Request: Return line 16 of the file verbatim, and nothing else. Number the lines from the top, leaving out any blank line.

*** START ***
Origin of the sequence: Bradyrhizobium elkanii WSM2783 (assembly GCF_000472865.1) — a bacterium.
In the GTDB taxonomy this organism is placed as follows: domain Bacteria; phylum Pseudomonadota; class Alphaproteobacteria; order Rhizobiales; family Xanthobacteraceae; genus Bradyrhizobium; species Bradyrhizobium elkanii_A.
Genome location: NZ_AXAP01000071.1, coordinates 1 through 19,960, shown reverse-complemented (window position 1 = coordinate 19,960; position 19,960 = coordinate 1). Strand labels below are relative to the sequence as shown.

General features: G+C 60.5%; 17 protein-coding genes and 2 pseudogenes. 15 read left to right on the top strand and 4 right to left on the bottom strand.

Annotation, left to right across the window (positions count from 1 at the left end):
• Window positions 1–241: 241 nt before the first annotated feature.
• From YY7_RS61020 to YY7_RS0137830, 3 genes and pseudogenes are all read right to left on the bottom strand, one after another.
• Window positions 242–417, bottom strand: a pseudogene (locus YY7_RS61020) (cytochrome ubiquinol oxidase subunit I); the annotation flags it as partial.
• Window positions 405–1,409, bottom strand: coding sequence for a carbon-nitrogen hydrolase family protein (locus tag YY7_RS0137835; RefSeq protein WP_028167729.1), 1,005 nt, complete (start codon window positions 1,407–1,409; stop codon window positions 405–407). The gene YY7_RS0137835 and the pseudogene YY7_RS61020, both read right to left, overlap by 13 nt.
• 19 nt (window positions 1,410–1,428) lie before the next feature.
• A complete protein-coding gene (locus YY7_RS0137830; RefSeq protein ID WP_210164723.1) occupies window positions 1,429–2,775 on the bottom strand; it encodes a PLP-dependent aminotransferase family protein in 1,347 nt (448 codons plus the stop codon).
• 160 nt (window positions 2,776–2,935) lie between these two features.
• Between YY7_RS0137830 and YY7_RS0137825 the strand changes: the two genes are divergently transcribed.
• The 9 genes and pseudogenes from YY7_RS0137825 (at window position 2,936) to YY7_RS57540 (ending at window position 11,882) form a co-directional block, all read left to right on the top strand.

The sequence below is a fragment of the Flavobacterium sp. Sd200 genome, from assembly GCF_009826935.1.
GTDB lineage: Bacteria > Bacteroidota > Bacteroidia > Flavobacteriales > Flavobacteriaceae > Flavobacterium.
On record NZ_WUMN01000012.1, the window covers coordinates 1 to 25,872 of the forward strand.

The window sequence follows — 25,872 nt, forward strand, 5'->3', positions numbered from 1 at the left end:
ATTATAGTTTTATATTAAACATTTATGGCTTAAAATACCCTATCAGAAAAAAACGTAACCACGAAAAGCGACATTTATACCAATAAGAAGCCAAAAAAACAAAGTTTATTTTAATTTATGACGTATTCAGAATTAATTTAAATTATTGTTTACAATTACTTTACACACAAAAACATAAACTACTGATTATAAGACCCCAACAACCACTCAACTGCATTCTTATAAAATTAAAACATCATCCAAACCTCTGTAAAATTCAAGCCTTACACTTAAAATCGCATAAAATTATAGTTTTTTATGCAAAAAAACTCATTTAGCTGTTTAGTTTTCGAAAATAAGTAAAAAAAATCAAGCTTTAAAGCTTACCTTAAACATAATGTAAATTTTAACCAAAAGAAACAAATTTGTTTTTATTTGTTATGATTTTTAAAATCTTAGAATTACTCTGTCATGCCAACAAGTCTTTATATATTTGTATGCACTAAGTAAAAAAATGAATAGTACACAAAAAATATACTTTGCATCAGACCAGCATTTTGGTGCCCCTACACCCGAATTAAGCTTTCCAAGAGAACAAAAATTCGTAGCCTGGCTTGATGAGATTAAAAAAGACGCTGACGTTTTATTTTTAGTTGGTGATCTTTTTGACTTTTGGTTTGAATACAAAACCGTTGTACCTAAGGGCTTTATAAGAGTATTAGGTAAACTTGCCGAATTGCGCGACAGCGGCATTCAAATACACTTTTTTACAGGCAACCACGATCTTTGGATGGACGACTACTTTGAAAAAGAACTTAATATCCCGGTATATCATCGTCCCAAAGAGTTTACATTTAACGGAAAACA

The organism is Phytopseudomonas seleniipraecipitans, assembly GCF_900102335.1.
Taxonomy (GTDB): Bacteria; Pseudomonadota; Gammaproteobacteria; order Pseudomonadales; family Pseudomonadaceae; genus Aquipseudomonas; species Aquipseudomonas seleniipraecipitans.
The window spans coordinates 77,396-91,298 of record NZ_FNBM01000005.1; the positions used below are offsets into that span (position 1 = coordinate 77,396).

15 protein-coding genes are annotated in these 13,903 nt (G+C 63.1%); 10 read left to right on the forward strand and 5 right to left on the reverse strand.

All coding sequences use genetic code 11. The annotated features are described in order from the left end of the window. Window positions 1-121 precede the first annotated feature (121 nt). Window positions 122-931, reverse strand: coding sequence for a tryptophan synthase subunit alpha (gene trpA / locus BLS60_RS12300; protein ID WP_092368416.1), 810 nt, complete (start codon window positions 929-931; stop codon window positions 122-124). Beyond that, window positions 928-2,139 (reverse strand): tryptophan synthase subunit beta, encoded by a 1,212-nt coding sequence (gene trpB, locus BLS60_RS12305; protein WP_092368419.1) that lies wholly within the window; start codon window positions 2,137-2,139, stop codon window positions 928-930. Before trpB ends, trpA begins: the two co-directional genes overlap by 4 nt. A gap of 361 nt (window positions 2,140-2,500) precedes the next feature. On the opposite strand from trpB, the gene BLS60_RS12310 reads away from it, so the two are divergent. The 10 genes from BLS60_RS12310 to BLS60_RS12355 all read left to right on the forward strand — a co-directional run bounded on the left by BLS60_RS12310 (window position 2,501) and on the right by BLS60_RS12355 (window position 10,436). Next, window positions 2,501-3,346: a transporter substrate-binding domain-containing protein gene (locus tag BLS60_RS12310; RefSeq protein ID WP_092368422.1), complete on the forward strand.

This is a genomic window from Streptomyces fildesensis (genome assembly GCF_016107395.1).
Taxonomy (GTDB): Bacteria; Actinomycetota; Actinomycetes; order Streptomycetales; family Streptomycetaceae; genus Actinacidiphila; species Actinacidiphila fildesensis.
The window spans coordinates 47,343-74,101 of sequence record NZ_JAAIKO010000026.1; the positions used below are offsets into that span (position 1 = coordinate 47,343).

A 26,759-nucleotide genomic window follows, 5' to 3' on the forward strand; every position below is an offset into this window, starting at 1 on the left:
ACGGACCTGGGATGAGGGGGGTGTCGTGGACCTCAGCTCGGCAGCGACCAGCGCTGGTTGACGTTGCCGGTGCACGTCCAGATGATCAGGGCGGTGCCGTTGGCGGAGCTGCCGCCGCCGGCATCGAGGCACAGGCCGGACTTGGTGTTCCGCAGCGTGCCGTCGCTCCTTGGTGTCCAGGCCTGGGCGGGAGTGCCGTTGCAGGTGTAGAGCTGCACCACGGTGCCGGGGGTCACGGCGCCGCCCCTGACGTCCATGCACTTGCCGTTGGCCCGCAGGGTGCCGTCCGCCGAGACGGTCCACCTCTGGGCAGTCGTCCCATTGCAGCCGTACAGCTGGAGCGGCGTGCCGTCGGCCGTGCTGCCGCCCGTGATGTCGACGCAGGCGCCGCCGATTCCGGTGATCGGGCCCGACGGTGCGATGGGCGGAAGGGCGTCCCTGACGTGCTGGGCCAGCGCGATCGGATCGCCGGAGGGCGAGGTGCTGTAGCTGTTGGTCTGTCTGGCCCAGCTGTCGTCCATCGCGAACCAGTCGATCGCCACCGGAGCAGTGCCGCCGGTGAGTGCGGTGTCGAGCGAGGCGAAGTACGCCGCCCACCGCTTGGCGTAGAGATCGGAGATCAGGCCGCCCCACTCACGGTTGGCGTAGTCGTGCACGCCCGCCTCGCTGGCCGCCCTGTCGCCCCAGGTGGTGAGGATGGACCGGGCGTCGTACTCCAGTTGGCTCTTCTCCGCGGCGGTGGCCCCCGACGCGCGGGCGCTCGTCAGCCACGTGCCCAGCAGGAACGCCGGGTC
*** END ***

GTDB lineage: Bacteria > Bacteroidota > Bacteroidia > Flavobacteriales > Flavobacteriaceae > Flavobacterium.